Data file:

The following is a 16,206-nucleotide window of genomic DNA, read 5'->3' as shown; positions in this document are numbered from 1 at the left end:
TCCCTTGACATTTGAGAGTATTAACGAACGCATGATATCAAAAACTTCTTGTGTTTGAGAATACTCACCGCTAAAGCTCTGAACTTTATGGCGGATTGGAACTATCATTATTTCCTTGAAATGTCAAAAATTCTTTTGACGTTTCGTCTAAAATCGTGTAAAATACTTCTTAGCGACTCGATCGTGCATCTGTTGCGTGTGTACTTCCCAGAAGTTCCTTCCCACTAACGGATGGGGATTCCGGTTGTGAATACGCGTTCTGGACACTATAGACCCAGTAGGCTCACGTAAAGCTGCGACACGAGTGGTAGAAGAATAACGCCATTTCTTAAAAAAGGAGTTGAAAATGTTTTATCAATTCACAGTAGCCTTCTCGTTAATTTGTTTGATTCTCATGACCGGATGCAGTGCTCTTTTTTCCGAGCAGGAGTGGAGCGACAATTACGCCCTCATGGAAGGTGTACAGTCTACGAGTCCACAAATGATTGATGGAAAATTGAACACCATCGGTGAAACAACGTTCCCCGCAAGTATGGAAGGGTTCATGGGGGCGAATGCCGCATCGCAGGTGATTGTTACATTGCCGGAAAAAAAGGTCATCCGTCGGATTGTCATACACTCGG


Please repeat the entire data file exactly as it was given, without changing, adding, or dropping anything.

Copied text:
The following is a 16,206-nucleotide window of genomic DNA, read 5'->3' as shown; positions in this document are numbered from 1 at the left end:
TCCCTTGACATTTGAGAGTATTAACGAACGCATGATATCAAAAACTTCTTGTGTTTGAGAATACTCACCGCTAAAGCTCTGAACTTTATGGCGGATTGGAACTATCATTATTTCCTTGAAATGTCAAAAATTCTTTTGACGTTTCGTCTAAAATCGTGTAAAATACTTCTTAGCGACTCGATCGTGCATCTGTTGCGTGTGTACTTCCCAGAAGTTCCTTCCCACTAACGGATGGGGATTCCGGTTGTGAATACGCGTTCTGGACACTATAGACCCAGTAGGCTCACGTAAAGCTGCGACACGAGTGGTAGAAGAATAACGCCATTTCTTAAAAAAGGAGTTGAAAATGTTTTATCAATTCACAGTAGCCTTCTCGTTAATTTGTTTGATTCTCATGACCGGATGCAGTGCTCTTTTTTCCGAGCAGGAGTGGAGCGACAATTACGCCCTCATGGAAGGTGTACAGTCTACGAGTCCACAAATGATTGATGGAAAATTGAACACCATCGGTGAAACAACGTTCCCCGCAAGTATGGAAGGGTTCATGGGGGCGAATGCCGCATCGCAGGTGATTGTTACATTGCCGGAAAAAAAGGTCATCCGTCGGATTGTCATACACTCGG